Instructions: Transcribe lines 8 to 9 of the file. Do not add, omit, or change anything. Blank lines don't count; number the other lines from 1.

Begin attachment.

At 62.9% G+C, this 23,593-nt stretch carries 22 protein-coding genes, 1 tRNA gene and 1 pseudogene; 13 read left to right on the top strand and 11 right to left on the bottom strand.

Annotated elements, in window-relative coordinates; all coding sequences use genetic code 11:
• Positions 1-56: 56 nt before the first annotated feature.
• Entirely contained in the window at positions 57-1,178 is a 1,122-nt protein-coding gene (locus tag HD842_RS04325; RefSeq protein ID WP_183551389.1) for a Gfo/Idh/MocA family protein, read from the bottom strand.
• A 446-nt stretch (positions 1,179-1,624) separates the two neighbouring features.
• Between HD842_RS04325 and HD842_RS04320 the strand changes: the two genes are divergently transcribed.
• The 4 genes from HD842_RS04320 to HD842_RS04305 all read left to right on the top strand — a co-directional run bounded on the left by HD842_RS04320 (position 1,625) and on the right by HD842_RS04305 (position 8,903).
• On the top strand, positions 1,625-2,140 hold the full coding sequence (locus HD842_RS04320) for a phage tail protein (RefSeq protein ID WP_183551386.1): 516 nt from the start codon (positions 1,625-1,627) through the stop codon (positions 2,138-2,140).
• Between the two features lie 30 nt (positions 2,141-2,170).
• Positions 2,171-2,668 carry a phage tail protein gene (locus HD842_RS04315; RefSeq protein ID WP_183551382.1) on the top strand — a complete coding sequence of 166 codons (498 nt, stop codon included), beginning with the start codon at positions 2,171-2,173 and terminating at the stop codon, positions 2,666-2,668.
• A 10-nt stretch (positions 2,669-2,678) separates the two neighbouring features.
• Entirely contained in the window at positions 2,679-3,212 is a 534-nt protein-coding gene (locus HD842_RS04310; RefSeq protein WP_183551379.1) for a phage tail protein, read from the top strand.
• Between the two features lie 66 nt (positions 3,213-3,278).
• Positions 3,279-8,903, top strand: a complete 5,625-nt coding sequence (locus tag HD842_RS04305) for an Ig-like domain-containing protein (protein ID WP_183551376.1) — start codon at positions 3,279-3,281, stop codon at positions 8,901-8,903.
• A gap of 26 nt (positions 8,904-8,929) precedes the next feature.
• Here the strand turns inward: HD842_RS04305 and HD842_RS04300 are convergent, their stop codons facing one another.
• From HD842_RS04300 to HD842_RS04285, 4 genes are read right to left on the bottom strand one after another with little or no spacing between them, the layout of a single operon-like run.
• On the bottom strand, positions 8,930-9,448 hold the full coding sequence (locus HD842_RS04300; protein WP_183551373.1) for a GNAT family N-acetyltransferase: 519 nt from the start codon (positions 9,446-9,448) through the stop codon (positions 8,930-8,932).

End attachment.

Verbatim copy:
• On the top strand, positions 1,625-2,140 hold the full coding sequence (locus HD842_RS04320) for a phage tail protein (RefSeq protein ID WP_183551386.1): 516 nt from the start codon (positions 1,625-1,627) through the stop codon (positions 2,138-2,140).
• Between the two features lie 30 nt (positions 2,141-2,170).